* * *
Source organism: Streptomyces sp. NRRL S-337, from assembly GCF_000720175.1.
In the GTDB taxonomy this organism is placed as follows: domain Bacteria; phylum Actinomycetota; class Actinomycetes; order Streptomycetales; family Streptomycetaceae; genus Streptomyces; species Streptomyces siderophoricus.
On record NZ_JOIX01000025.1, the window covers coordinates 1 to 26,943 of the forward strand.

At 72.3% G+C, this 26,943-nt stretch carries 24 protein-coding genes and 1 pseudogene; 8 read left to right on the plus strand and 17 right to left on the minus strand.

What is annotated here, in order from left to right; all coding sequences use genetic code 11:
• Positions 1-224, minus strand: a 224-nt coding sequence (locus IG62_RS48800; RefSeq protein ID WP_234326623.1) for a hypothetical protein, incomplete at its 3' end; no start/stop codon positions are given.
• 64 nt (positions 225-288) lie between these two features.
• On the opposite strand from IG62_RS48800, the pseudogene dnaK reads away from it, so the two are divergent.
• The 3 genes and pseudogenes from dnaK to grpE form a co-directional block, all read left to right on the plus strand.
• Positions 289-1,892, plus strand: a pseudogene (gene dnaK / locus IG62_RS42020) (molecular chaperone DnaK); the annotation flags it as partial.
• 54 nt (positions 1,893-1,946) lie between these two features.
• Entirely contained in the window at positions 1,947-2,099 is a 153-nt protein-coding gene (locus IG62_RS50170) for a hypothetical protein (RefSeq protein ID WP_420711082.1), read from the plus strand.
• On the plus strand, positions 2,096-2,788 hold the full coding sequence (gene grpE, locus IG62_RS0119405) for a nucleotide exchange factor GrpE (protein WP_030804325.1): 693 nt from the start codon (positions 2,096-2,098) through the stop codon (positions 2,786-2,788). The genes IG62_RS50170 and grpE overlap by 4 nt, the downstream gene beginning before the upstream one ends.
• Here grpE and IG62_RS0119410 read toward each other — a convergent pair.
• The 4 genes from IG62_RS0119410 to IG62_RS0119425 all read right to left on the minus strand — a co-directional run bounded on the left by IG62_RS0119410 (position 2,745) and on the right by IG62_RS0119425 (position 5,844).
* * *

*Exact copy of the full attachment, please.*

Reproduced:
Source organism: Streptomyces sp. NRRL S-337, from assembly GCF_000720175.1.
In the GTDB taxonomy this organism is placed as follows: domain Bacteria; phylum Actinomycetota; class Actinomycetes; order Streptomycetales; family Streptomycetaceae; genus Streptomyces; species Streptomyces siderophoricus.
On record NZ_JOIX01000025.1, the window covers coordinates 1 to 26,943 of the forward strand.

At 72.3% G+C, this 26,943-nt stretch carries 24 protein-coding genes and 1 pseudogene; 8 read left to right on the plus strand and 17 right to left on the minus strand.

What is annotated here, in order from left to right; all coding sequences use genetic code 11:
• Positions 1-224, minus strand: a 224-nt coding sequence (locus IG62_RS48800; RefSeq protein ID WP_234326623.1) for a hypothetical protein, incomplete at its 3' end; no start/stop codon positions are given.
• 64 nt (positions 225-288) lie between these two features.
• On the opposite strand from IG62_RS48800, the pseudogene dnaK reads away from it, so the two are divergent.
• The 3 genes and pseudogenes from dnaK to grpE form a co-directional block, all read left to right on the plus strand.
• Positions 289-1,892, plus strand: a pseudogene (gene dnaK / locus IG62_RS42020) (molecular chaperone DnaK); the annotation flags it as partial.
• 54 nt (positions 1,893-1,946) lie between these two features.
• Entirely contained in the window at positions 1,947-2,099 is a 153-nt protein-coding gene (locus IG62_RS50170) for a hypothetical protein (RefSeq protein ID WP_420711082.1), read from the plus strand.
• On the plus strand, positions 2,096-2,788 hold the full coding sequence (gene grpE, locus IG62_RS0119405) for a nucleotide exchange factor GrpE (protein WP_030804325.1): 693 nt from the start codon (positions 2,096-2,098) through the stop codon (positions 2,786-2,788). The genes IG62_RS50170 and grpE overlap by 4 nt, the downstream gene beginning before the upstream one ends.
• Here grpE and IG62_RS0119410 read toward each other — a convergent pair.
• The 4 genes from IG62_RS0119410 to IG62_RS0119425 all read right to left on the minus strand — a co-directional run bounded on the left by IG62_RS0119410 (position 2,745) and on the right by IG62_RS0119425 (position 5,844).